why do we celebrate memorial day today

It s easy to forget what Memorial Day actually means while you re sitting by the pool and looking ahead at summer vacation but the day signifies much more than just a three-day weekend. Memorial Day is a solemn day of remembrance for everyone who has died serving in the American armed forces. The holiday, originally known as Decoration Day, started after the Civil War to honor the Union and Confederate dead. It s unclear exactly where the holiday originated Charleston, S. C. , Waterloo, N. Y. , Columbus, Ga. and other towns all claim to be the birthplace of the holiday. The event in Charleston that may have precipitated the holiday offers poignant evidence of a country struggling to rebuild itself after a bloody war: 257 Union soldiers died in prison in Charleston during the Civil War and were buried in unmarked graves, and the town s black residents organized a May Day ceremony in which they landscaped a burial ground to properly honor the soldiers. In the years following the Civil War, Memorial Day celebrations were scattered and, perhaps unsurprisingly, took root differently in the North and South. It wasn t until after World War II that the holiday gained a strong following and national identity, and it wasn t officially named Memorial Day until 1967. The final event that cemented the modern culture of Memorial Day in America was in 1968 when Congress passed the Uniform Holiday Act, designating Memorial Day as the last Monday in May rather than May 30, as it had previously been observed.


This ensured a three-day weekend and gave the day its current status as the unofficial beginning of summer, mixing serious reflection with more lighthearted fun.
The Unofficial Start of Summer Today is Memorial Day in the US. For many of us, the holiday marks the unofficial start to summer. Itвs become a time for backyard BBQs, parades, and a big вol serving of Americana. Unfortunately, sometimes lost in planning out our three-day-weekends is the real reason we celebrate the day. Here is a quick look back at the history of Memorial Day in case you need a reminder about why we observe this solemn holiday. Origins Memorial Day has its origins in the American Civil War. When the war ended in the Spring of 1865, hundreds of thousands of soldiers had lost their lives. To remember and honor these fallen soldiers, Americans in various cities and towns began holding springtime tributes. Residents would visit their local cemeteries to recite prayers and to decorate Union and Confederate graves with flowers. The act of decorating graves with flowers goes back to ancient times, and it s hard to pinpoint exactly where this custom began following the Civil War. It seems that many communities independently initiated Civil War memorial gatherings. While many towns claim to be the first, Waterloo, New York, is generally recognized as the birthplace of this tradition (you can thank the for that).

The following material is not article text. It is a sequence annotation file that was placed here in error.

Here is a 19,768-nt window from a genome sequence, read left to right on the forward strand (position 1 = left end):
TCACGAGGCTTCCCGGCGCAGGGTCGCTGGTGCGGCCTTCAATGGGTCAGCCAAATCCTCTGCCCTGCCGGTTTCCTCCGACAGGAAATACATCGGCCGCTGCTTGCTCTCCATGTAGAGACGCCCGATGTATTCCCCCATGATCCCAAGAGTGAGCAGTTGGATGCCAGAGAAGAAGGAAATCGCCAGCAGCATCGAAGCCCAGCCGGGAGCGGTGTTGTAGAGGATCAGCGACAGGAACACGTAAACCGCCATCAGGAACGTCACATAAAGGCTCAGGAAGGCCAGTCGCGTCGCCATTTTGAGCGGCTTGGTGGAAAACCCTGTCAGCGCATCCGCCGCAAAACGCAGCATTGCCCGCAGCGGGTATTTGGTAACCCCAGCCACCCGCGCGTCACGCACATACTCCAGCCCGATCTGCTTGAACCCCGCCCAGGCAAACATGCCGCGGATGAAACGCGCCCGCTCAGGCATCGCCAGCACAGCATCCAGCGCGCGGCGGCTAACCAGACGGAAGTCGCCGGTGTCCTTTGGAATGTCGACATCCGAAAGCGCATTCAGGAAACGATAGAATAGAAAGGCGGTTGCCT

For Waterlooвs inaugural celebration on May 5, 1866, business closed and residents decorated the graves of soldiers with flowers and flags. Decoration Day All these independent memorial celebrations led General John A. Logan, the national commander of the, to propose a more organized observance. On May 5, 1868, in his, he called for a nationwide day of remembrance to occur on May 30th. He chose that date because it wasnвt the anniversary of any battle in particular. On the very first Decoration Day, James Garfield made a speech at Arlington National Cemetery. 5,000 people participated, decorating the graves of the 20,000 soldiers buried there. The memorial lived on in many Northern states following that initial observance, and by 1890, many had made Decoration Day an official state holiday. Southern states continued to honor their dead on separate days until after World War I. Memorial Day is Born Over time, Decoration Day came to be known as Memorial Day. After World War I, the holiday itself went through a change. Instead of just remember those who died in the Civil War, the day came to be a recognition of all American military personnel who died in all wars. People continued to celebrate Memorial Day on May 30th until 1968, when Congress passed the.


Memorial Day was established as a federal holiday to be observed on the last Monday of May. The change went into effect in 1971. Memorial Day Today There are various traditions associated with Memorial Day today. People continue to place flowers on the graves of fallen soldiers, and it remains a day for people to reflect on the sacrifices made by others. There are also numerous parades held in cities and towns across America, many which feature military themes. While the holiday itself was meant to be a solemn remembrance, there is no denying that Memorial Day has also come to be marked by shopping sales, sports, vacations and lighthearted fun, and we think thatвs okay. There is no shame in using the holiday to partake in all the activities that make America great. If you do get a chance though, perhaps take some time to reflect on those brave men and women who made the ultimate sacrifice protecting your freedom. After all, that is what the holiday is supposed to be all about. We ll leave you with a poem often associated with Memorial Day. Between the crosses, row on row, The larks, still bravely singing, fly Scarce heard amid the guns below. We are the Dead. Short days ago We lived, felt dawn, saw sunset glow, Loved and were loved, and now we lie In Flanders fields. The torch; be yours to hold it high. We shall not sleep, though poppies grow In Flanders fields.

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